One of my favourite Christmas songs isn’t really about  Christmas. At least,  not just about Christmas… It’s about “I want to buy in to the benevolent,” and “So goes the prayer if for a day peace on earth/ And good will to man…” In other words, it’s about more than one religion, or even one holiday… YouTube Preview Image

This time of year, there’s a tug-of-war going on that puzzles me. It’s the whole “Happy Holidays vs. Merry  Christmas” skirmish. I hesitate to frame this in military terms, as at least one national group has called it ‘The War on Christmas.’ And I don’t think it is. In fact, the only people I know upset are, actually, a very few Christians. None in my family (and we have 4 Christian ministers, from 2 denominations). None among my colleagues. None of my close friends. [...] Continue Reading This Post »

Bodhi Day, Rohatsu, or Waking Up ~

Bodhi Day — or Rohatsu, as it’s known in Japan — is the day the Buddha awakens. It’s the day he finds enlightenment, sitting under the pipul tree. December 8th, traditionally.

A dear friend asked me the question I’m usually asking: so what? What does Bodhi Day mean? Disclaimer here: I’m not a worshipping kind of Buddhist. I don’t believe the Buddha was a god, nor even divine. The whole point to Buddhism is that a human being did this — achieved enlightenment. And that the rest of us — because he elected to teach — can also choose that path.

So here’s what I believe, and why Bodhi Day is important:

I believe in little enlightenments — like the day I realised that all the people and beings and plants and seas and fallen stars still live. In our breaths. That as we breathe out, we breathe our own cells into the air. And as we breathe in, we breathe in dinosaurs and comets and poets and bees and Frederick Douglass and Christopher Marlowe and Rumi and wars and loss and love and all that makes up our amazing world. And this connects us. To each other ~ in a kind of web that extends in all directions. Forever.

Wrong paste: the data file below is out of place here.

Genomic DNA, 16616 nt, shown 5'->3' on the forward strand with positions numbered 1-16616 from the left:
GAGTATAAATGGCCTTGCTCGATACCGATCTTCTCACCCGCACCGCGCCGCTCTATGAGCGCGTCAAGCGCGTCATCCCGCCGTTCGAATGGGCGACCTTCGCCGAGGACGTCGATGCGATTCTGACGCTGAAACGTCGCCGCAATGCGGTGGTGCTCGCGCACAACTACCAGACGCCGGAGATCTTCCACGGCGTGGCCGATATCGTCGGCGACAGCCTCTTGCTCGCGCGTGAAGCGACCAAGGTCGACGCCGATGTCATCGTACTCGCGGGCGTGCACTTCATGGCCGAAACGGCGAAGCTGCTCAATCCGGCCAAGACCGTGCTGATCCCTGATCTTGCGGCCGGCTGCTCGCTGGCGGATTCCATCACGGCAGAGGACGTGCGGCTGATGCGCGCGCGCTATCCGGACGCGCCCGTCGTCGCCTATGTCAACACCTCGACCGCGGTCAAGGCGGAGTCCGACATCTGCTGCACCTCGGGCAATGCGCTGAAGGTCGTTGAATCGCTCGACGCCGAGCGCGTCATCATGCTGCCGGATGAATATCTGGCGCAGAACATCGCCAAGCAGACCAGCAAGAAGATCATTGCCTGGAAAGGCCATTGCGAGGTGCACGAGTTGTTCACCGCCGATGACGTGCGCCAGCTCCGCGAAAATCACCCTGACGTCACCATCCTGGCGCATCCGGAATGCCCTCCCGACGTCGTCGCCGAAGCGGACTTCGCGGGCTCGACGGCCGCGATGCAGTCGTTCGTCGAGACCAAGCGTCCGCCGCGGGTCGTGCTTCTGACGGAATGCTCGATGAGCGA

I believe in the day I drove into honeyed golden light — it might have been November — and drank in the  air and the blue Oklahoma sky and thought: this is enough. This moment, this light ~ it’s enough. Or the night when I listened to my heart breaking, felt it fall to pieces for my mother’s old age, and realised: we are all this fearful. And in the ragged breathing for all of us, I was comforted. Or the moment I held my aging mother-in-law in a tight hug, and inhaled deeply, grateful for the material presence of her fragile, birdbone body. You’re still here. Dimming mind does not shadow bright heart.

None of these is enlightenment, not by a long shot. They’re each only a  tiny glimpse along a journey full of detours (my anger at injustice, my frustration with my own impatience), a path strewn with obstacles my vanities, my prides. A life lived with a fallible human heart.

And the point to Bodhi Day?It celebrates possibility. Ours. Because a guy named Siddhartha achieved enlightenment, we know it’s possible. Because he laid out some fairly simple suggestions life is transient/ desire is suffering/ compassion is the way we can live better lives. Become better people. Leave this world better for our having breathed into it.

I’m so far from anything other than tiny glimpses of possibility that I’m profoundly grateful for Bodhi Day. For the knowledge that someone else managed to get it together. That he thought some of us might be able to, as well. And Bodhi Day is like a promise to a child (at least for me): when you grow up? Things will be different. You’ll make it. I promise.

Happy Bodhi Day. Happy Rohatsu, if you’re in the Zen tradition. Happy Possibility.